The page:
I suppose the idea of paradise – a restoration, resurrection, and return to the previous selves who’ve died – is the only resolution. Perhaps all our pasts get to continue and exist in fulfilled form, concurrent with all the others. All we ever were, at once.

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I’ve Been to Heathrow but I’ve Never Been to London

Cities have a spirit to them.

You can feel the energy, or zeitgeist of a city when you’re there.

I’ll never forget descending into New Orleans for the first time through heavy clouds. The spirit of the place was palpable.

But not in the airport.

Airports have no spirit. They are not a part of the cities where they have a footprint. When you’re in one, you’re in some kind of portal dimension between worlds. Like the wood in The Magician’s Nephew, except more sterile.

When you step out of an airport you step into the city for the first time. You leave an undefined suspended animation to something with a pulse and personality.

Train stations aren’t like this. They’re a part of the city. Step into Grand Central Station and you’re in New York. They often have structural, architectural elements like the cities they’re in. They share its spirit.

Airports are carve-outs. They’re nearly literal prisons in many ways too. You can hop from airport to airport with ease once you’re in one. As if they’re one contiguous tunnel system. But you can’t pop in or out of them casually. You’re either in the between world or you’re in the worlds outside of them. They dress themselves up with art and knickknacks from their host cities, but it’s superficial and even a bit embarrassing.

I’ve often found that ideas and experiences I have in airports, and by extension airplanes, have a harder time sticking with me than experiences outside of these travel tunnels. But when I step back into one, they come back. As if certain thoughts and feelings are just hanging around there awaiting my return like shoes in a personal locker at a gym. Only accessible on the inside.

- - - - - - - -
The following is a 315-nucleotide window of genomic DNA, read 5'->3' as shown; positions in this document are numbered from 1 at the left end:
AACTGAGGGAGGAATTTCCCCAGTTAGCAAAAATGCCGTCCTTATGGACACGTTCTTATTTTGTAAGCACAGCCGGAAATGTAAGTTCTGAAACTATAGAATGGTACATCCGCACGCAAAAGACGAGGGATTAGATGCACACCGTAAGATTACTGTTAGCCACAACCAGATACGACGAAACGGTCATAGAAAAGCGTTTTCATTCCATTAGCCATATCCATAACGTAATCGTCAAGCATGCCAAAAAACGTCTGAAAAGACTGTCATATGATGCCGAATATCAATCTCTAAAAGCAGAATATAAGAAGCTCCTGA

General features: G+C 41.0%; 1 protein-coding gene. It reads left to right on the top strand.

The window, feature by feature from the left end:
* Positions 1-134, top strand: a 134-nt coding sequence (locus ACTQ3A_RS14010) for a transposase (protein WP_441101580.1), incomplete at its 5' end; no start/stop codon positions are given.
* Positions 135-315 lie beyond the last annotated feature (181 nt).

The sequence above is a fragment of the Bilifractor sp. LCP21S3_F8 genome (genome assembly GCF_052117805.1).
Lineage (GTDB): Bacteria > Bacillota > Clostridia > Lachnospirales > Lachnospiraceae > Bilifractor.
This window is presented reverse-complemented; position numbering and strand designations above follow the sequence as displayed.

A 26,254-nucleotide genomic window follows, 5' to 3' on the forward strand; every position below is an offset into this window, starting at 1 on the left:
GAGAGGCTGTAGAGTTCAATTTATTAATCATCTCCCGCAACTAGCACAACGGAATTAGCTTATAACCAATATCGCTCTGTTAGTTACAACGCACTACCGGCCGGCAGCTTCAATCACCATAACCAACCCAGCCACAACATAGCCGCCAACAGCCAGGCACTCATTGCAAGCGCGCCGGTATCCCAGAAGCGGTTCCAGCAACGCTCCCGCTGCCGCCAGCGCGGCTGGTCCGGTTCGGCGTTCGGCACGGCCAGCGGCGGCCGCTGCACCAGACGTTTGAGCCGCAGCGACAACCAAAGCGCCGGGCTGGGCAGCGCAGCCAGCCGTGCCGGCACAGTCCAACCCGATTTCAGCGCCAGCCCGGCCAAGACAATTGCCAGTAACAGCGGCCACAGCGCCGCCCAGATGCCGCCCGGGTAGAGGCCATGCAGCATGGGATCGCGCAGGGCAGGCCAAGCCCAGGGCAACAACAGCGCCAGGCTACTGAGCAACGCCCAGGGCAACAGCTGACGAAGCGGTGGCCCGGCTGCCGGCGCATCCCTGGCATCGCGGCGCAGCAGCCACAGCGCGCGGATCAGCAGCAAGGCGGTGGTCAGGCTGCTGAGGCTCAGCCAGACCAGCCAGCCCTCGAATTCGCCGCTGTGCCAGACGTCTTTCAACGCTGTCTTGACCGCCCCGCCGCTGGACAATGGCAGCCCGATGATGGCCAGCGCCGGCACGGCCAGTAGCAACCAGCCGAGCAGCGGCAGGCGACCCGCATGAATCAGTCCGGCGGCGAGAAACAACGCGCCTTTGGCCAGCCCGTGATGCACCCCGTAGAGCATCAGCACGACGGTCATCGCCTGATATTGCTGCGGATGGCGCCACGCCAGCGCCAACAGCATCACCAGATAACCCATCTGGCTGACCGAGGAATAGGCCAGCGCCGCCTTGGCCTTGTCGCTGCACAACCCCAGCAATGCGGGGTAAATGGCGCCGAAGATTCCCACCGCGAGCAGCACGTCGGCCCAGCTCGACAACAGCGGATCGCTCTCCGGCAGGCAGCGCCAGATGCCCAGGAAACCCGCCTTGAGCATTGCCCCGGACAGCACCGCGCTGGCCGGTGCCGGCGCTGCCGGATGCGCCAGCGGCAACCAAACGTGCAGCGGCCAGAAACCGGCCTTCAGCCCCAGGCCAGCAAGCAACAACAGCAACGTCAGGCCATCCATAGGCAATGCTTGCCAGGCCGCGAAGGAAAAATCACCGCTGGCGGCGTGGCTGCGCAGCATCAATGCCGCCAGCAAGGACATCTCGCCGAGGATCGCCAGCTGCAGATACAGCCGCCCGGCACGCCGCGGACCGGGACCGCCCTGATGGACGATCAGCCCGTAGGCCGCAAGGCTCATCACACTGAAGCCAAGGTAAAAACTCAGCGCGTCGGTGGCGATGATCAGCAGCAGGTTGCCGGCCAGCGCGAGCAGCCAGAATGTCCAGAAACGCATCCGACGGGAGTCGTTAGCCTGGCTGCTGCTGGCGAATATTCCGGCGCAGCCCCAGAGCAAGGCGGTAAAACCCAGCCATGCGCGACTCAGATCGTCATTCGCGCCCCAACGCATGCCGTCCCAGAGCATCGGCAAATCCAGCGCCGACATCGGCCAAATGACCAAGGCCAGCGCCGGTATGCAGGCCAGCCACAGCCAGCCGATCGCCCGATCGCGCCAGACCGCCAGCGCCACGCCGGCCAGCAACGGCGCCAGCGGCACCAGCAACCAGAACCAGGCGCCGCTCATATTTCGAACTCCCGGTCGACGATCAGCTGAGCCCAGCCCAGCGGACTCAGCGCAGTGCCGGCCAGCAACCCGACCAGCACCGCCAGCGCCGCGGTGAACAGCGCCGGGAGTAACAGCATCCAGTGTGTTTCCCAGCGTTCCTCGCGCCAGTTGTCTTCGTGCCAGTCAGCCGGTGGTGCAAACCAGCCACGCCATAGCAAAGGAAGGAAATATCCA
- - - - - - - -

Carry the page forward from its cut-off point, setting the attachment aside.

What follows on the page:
I’ve wondered if airports have this quality in part because the speed of air travel is hard for humans to process. Ground travel takes you through each city in sequence, experiencing the subtly changing spirit of the land through each. By the time you arrive on the West coast, for example, you’ve been changed and prepared for its radical differences from the East along the route.

But air travel literally hops over the process. You even outrun the rising or setting sun, putting your mind into a confused place outside of space and time. Until you step foot out of the airport, see the color of the sky, and breathe in the spirit of the city, you don’t really know where you are, or even when you are.

I sometimes fantasize about airports and an air travel experience that felt more real and human. (It never involves the TSA and only sometimes involves zeppelins). What would it look like to maintain the spirit of the city in an airport?

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Career Hackers

I’ve been hacking my way through my own career for 20+ years. I’ve been helping people hack their way through theirs for 13+ years.

Dozens of amazing teammates, two nonprofits, three companies, ten books, half a dozen podcasts, hundreds of talks and interviews, and over 1,500 articles in, it seemed a good time to try to come up with a meta-resource to house all the best stuff we’ve come across.

Career Hackers seemed like a great name.

This is a living, breathing site, so any articles, books, podcasts, programs, or anything else you know of that you think should be included, let us know via this handy form.

I decided to try to condense a few decades of stuff into the tightest TLDR possible to kick off and put some framing on the site.

Here is the Career Hackers Manifesto.

core values to forge your path